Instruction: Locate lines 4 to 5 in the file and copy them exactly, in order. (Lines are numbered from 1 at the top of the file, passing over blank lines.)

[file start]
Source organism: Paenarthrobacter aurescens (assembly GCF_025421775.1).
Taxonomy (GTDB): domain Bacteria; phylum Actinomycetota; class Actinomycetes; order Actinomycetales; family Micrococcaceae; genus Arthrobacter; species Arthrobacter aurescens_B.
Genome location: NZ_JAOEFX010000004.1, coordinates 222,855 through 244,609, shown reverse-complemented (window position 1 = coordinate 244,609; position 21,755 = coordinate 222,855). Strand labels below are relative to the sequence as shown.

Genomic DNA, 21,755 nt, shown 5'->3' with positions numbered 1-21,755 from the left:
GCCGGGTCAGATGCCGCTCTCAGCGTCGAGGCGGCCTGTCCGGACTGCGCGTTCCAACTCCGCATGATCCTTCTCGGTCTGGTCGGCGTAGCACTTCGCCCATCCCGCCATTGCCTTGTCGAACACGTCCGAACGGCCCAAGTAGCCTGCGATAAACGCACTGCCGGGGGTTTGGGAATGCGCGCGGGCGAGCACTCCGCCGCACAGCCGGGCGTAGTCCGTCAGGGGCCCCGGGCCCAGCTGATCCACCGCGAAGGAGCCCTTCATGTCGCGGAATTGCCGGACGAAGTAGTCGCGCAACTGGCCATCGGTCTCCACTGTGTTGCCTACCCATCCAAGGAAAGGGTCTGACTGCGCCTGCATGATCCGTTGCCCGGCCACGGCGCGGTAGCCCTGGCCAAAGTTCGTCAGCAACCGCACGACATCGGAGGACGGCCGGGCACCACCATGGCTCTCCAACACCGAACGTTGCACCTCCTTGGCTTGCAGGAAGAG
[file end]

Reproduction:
Genomic DNA, 21,755 nt, shown 5'->3' with positions numbered 1-21,755 from the left:
GCCGGGTCAGATGCCGCTCTCAGCGTCGAGGCGGCCTGTCCGGACTGCGCGTTCCAACTCCGCATGATCCTTCTCGGTCTGGTCGGCGTAGCACTTCGCCCATCCCGCCATTGCCTTGTCGAACACGTCCGAACGGCCCAAGTAGCCTGCGATAAACGCACTGCCGGGGGTTTGGGAATGCGCGCGGGCGAGCACTCCGCCGCACAGCCGGGCGTAGTCCGTCAGGGGCCCCGGGCCCAGCTGATCCACCGCGAAGGAGCCCTTCATGTCGCGGAATTGCCGGACGAAGTAGTCGCGCAACTGGCCATCGGTCTCCACTGTGTTGCCTACCCATCCAAGGAAAGGGTCTGACTGCGCCTGCATGATCCGTTGCCCGGCCACGGCGCGGTAGCCCTGGCCAAAGTTCGTCAGCAACCGCACGACATCGGAGGACGGCCGGGCACCACCATGGCTCTCCAACACCGAACGTTGCACCTCCTTGGCTTGCAGGAAGAG